Wednesday, January 25, 2006

Response to Berube's "Blogging Back at the Right"

After reading Berube's story, I was less enthused about offering public comments through a web page or through a blog. I was startled how easy it is to take remarks on the web out of context. Instead of using his website as he first intended as a resource, Berube chose to use it to defend himself when others manipulated his work. I do not know if I would want my writing to become a hot topic.

There are many advantages to publicly commenting on issues. It allows the web to stay as accurate as possible. As Berube found, his blog was one way he could keep from being misquoted or having his work misrepresented on other sites. Blogs can keep discussion alive and allow people who might not normally be given a voice, a chance to represent their views in public. A blog can be about anything or everything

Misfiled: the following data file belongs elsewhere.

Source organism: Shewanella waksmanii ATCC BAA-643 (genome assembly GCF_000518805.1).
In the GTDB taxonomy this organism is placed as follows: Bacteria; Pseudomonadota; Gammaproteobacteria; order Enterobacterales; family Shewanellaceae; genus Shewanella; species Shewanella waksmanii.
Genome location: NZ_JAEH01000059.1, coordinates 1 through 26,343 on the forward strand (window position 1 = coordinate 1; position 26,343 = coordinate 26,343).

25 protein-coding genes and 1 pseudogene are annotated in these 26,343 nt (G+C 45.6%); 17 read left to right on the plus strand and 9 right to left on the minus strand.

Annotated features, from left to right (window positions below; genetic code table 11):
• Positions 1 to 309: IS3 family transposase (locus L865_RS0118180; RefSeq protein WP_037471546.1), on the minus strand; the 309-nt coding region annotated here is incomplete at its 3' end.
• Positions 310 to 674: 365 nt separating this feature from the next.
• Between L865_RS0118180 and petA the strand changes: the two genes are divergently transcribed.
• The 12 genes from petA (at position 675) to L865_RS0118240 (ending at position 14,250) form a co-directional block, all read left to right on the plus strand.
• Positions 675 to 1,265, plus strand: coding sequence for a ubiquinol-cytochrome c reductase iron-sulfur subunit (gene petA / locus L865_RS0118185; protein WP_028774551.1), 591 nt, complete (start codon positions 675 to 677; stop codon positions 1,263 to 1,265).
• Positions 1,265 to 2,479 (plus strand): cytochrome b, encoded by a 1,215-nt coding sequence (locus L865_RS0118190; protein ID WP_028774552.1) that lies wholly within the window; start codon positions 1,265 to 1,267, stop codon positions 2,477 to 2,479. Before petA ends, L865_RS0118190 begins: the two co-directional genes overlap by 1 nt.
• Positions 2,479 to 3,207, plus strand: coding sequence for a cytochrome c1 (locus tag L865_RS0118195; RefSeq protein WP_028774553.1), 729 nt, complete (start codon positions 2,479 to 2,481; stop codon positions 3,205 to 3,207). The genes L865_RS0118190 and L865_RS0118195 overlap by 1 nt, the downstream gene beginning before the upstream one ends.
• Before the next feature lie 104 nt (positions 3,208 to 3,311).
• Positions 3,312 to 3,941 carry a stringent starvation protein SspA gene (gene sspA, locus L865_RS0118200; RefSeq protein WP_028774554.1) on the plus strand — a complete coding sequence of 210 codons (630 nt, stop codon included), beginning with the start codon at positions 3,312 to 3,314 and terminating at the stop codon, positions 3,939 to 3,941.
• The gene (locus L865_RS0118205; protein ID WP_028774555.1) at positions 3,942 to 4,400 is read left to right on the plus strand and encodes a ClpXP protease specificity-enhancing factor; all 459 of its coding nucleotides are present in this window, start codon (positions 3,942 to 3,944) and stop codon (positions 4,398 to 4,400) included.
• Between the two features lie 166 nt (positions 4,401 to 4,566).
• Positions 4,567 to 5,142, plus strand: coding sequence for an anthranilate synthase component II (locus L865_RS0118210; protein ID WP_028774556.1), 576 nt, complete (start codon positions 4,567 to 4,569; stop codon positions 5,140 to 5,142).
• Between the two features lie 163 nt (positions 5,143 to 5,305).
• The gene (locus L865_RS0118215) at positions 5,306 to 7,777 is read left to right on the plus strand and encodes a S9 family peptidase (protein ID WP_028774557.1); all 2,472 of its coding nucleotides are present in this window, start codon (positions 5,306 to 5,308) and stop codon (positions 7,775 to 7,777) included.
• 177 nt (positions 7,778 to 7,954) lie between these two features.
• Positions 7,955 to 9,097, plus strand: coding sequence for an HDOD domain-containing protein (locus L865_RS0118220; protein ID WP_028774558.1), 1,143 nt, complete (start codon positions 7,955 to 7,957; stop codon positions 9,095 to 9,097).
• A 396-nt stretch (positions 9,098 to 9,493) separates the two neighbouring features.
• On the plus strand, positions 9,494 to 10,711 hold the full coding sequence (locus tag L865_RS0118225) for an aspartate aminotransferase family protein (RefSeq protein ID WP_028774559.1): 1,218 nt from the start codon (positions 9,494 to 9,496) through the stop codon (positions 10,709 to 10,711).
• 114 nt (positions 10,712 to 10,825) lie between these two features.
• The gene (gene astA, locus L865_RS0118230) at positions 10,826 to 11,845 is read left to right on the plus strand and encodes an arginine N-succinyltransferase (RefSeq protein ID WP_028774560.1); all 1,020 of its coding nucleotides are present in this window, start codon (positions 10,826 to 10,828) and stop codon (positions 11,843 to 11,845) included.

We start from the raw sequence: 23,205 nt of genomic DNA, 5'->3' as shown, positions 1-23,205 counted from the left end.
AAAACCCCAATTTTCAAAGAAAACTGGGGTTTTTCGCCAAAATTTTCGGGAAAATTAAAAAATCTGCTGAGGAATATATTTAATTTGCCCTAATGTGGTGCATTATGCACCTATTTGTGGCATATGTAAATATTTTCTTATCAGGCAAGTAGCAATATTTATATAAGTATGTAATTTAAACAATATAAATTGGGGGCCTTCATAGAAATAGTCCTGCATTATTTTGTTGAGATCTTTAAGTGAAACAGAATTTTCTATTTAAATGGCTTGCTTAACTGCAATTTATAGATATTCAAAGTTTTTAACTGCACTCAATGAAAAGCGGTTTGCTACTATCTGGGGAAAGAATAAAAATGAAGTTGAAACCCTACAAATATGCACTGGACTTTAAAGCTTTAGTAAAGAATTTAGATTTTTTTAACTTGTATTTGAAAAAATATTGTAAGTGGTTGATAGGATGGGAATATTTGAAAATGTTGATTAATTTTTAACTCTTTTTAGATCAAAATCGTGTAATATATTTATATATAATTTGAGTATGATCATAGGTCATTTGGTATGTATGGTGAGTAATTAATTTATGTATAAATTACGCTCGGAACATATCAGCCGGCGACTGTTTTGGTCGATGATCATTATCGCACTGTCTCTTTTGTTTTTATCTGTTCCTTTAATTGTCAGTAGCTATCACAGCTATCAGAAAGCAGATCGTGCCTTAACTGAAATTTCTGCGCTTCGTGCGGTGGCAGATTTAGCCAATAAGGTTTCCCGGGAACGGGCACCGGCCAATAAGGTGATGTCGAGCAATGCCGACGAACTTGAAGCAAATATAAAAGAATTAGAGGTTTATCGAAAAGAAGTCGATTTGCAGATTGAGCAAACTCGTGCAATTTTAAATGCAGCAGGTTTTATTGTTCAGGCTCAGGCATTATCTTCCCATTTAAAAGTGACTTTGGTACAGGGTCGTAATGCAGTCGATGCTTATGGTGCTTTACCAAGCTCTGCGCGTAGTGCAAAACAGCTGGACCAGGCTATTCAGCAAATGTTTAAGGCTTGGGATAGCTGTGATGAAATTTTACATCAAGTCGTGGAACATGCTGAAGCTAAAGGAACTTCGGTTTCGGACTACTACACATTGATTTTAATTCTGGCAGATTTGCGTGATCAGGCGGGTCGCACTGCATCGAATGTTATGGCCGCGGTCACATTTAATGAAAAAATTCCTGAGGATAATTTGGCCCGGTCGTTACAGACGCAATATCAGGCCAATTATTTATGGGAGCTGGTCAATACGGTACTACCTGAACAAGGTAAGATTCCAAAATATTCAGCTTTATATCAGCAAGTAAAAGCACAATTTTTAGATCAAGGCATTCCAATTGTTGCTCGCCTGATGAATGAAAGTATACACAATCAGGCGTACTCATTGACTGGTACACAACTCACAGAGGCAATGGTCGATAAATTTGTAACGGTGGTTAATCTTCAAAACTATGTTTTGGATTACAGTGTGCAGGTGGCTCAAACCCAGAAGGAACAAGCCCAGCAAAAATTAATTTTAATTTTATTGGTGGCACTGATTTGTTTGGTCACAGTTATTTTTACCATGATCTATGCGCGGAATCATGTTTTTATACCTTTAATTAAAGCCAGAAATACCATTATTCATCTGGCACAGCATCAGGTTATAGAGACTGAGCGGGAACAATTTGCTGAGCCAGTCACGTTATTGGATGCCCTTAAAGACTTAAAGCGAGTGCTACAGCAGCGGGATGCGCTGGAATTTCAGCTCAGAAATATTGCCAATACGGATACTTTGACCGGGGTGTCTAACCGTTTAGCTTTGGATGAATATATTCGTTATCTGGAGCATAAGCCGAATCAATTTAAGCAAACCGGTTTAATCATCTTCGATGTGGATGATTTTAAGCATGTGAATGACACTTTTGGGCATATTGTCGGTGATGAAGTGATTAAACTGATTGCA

The disadvantages of a blog are very visible after reading the Berube article. What someone writes on the web is up for grabs. People not only read your words, but they can easily take from them without permission. Blogs can become a problem if they are not well maintained or properly cited.

A blog entry is different than an newspaper article even if the same text was printed in The Mirror. Blogs may not be considered as serious source. There are very few limitations on blogs, they do not always carry the correct information and there is no institution truly regulating how they appear on the web. Blogs, if popular, could reach an audience much more diverse than the usual readers of a campus newspaper.


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